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We present a direct (primal only) derivation of Mirror Descent as a “partial” discretization of gradient flow on a Riemannian manifold where the metric tensor is the Hessian of the Mirror Descent potential function. We contrast this discretization to Natural Gradient Descent, which is obtained by a “full” forward Euler discretization. This view helps shed light on the relationship between the methods and allows generalizing Mirror Descent to any Riemannian geometry in Rd, even when the metric tensor is not a Hessian, and thus there is no “dual.”

We provide a detailed asymptotic study of gradient flow trajectories and their implicit optimization bias when minimizing the exponential loss over "diagonal linear networks". This is the simplest model displaying a transition between "kernel" and nonkernel ("rich" or "active") regimes. We show how the transition is controlled by the relationship between the initialization scale and how accurately we minimize the training loss. Our results indicate that some limit behaviors of gradient descent only kick in at ridiculous training accuracies (well beyond 10−100). Moreover, the implicit bias at reasonable initialization scales and training accuracies is more complex and not captured by these limits.

A recent line of work studies overparametrized neural networks in the “kernel regime,” i.e. when during training the network behaves as a kernelized linear predictor, and thus, training with gradient descent has the effect of finding the corresponding minimum RKHS norm solution. This stands in contrast to other studies which demonstrate how gradient descent on overparametrized networks can induce rich implicit biases that are not RKHS norms. Building on an observation by \citet{chizat2018note}, we show how the \textbf{\textit{scale of the initialization}} controls the transition between the “kernel” (aka lazy) and “rich” (aka active) regimes and affects generalization properties in multilayer homogeneous models. We provide a complete and detailed analysis for a family of simple depthD linear networks that exhibit an interesting and meaningful transition between the kernel and rich regimes, and highlight an interesting role for the \emph{width} of the models. We further demonstrate this transition empirically for matrix factorization and multilayer nonlinear networks.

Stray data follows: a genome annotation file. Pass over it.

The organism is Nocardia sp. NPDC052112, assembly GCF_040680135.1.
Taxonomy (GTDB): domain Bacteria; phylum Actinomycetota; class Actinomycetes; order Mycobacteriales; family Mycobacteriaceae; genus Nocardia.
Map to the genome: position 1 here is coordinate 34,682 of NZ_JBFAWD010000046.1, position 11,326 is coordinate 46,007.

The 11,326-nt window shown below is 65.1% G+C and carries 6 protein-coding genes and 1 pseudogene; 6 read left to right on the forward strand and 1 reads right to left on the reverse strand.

We study implicit regularization when optimizing an underdetermined quadratic objective over a matrix X with gradient descent on a factorization of X. We conjecture and provide empirical and theoretical evidence that with small enough step sizes and initialization close enough to the origin, gradient descent on a full dimensional factorization converges to the minimum nuclear norm solution.